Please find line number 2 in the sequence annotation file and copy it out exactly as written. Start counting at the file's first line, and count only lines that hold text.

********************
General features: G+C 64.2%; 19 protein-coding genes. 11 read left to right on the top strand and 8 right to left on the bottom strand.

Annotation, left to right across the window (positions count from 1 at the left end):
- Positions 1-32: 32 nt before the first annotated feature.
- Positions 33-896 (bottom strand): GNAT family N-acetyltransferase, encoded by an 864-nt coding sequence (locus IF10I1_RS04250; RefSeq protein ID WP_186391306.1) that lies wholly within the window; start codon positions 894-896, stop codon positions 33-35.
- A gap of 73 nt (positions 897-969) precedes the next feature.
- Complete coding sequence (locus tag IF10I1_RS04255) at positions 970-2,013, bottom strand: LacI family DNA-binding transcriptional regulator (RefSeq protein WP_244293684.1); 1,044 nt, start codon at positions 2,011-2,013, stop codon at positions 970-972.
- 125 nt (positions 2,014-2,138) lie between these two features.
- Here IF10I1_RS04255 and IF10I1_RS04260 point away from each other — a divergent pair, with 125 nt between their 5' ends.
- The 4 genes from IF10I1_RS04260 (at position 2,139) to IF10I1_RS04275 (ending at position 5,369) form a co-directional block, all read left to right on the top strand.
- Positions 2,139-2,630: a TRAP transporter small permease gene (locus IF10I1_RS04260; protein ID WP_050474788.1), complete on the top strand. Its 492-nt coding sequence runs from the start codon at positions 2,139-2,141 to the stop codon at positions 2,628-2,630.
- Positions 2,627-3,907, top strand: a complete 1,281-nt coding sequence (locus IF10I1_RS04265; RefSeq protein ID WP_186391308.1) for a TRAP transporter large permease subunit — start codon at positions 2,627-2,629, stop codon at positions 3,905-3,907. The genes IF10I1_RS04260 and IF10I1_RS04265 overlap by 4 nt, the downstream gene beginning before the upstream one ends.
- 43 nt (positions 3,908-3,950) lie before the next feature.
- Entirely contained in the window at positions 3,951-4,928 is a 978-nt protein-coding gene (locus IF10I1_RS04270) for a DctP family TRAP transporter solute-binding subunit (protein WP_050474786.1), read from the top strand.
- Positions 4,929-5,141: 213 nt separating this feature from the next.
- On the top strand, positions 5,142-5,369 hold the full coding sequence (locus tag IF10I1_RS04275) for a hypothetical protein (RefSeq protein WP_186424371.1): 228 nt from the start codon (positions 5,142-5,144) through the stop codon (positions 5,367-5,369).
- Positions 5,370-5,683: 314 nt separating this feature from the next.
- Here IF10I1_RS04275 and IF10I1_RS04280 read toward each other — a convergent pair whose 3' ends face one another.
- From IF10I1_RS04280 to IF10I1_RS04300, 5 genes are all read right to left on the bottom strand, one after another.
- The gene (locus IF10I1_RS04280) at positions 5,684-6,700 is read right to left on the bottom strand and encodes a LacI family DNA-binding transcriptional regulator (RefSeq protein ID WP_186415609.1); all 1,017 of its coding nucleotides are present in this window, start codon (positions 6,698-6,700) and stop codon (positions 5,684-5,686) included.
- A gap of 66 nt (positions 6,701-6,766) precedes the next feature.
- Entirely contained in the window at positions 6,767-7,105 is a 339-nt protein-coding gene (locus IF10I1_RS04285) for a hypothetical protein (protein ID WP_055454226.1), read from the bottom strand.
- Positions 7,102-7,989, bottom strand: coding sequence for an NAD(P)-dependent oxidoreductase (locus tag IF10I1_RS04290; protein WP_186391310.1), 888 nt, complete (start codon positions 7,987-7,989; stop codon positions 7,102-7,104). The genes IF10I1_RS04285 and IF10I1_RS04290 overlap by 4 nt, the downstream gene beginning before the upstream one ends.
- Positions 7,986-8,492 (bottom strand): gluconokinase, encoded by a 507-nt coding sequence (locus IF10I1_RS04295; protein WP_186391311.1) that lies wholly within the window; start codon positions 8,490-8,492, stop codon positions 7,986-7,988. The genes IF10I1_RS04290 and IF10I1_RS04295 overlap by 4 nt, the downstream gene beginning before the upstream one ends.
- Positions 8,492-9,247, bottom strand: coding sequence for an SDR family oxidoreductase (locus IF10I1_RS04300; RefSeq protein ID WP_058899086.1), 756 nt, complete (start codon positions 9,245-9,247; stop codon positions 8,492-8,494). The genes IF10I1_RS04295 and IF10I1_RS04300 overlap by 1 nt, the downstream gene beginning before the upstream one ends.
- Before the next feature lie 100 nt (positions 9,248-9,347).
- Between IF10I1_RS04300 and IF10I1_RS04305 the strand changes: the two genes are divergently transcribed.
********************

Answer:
Annotation, left to right across the window (positions count from 1 at the left end):